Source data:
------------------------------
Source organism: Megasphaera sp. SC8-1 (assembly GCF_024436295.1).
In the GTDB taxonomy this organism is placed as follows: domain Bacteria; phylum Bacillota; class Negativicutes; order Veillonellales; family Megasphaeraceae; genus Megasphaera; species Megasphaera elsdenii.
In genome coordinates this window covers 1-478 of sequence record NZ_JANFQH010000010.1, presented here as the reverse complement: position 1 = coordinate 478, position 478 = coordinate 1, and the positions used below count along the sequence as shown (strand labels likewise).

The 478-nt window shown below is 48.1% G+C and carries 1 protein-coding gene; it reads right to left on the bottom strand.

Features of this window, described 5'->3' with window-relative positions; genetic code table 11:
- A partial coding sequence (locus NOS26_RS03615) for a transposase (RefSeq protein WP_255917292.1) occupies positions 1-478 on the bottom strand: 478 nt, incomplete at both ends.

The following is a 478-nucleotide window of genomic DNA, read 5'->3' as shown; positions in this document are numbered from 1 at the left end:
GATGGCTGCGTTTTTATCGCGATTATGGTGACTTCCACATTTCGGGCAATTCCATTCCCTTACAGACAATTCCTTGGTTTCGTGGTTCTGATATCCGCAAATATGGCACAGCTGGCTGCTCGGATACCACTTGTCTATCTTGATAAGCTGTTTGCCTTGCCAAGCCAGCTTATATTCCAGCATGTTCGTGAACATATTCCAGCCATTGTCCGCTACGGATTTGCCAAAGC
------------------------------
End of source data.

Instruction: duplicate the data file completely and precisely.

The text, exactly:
Source organism: Megasphaera sp. SC8-1 (assembly GCF_024436295.1).
In the GTDB taxonomy this organism is placed as follows: domain Bacteria; phylum Bacillota; class Negativicutes; order Veillonellales; family Megasphaeraceae; genus Megasphaera; species Megasphaera elsdenii.
In genome coordinates this window covers 1-478 of sequence record NZ_JANFQH010000010.1, presented here as the reverse complement: position 1 = coordinate 478, position 478 = coordinate 1, and the positions used below count along the sequence as shown (strand labels likewise).

The 478-nt window shown below is 48.1% G+C and carries 1 protein-coding gene; it reads right to left on the bottom strand.

Features of this window, described 5'->3' with window-relative positions; genetic code table 11:
- A partial coding sequence (locus NOS26_RS03615) for a transposase (RefSeq protein WP_255917292.1) occupies positions 1-478 on the bottom strand: 478 nt, incomplete at both ends.

The following is a 478-nucleotide window of genomic DNA, read 5'->3' as shown; positions in this document are numbered from 1 at the left end:
GATGGCTGCGTTTTTATCGCGATTATGGTGACTTCCACATTTCGGGCAATTCCATTCCCTTACAGACAATTCCTTGGTTTCGTGGTTCTGATATCCGCAAATATGGCACAGCTGGCTGCTCGGATACCACTTGTCTATCTTGATAAGCTGTTTGCCTTGCCAAGCCAGCTTATATTCCAGCATGTTCGTGAACATATTCCAGCCATTGTCCGCTACGGATTTGCCAAAGC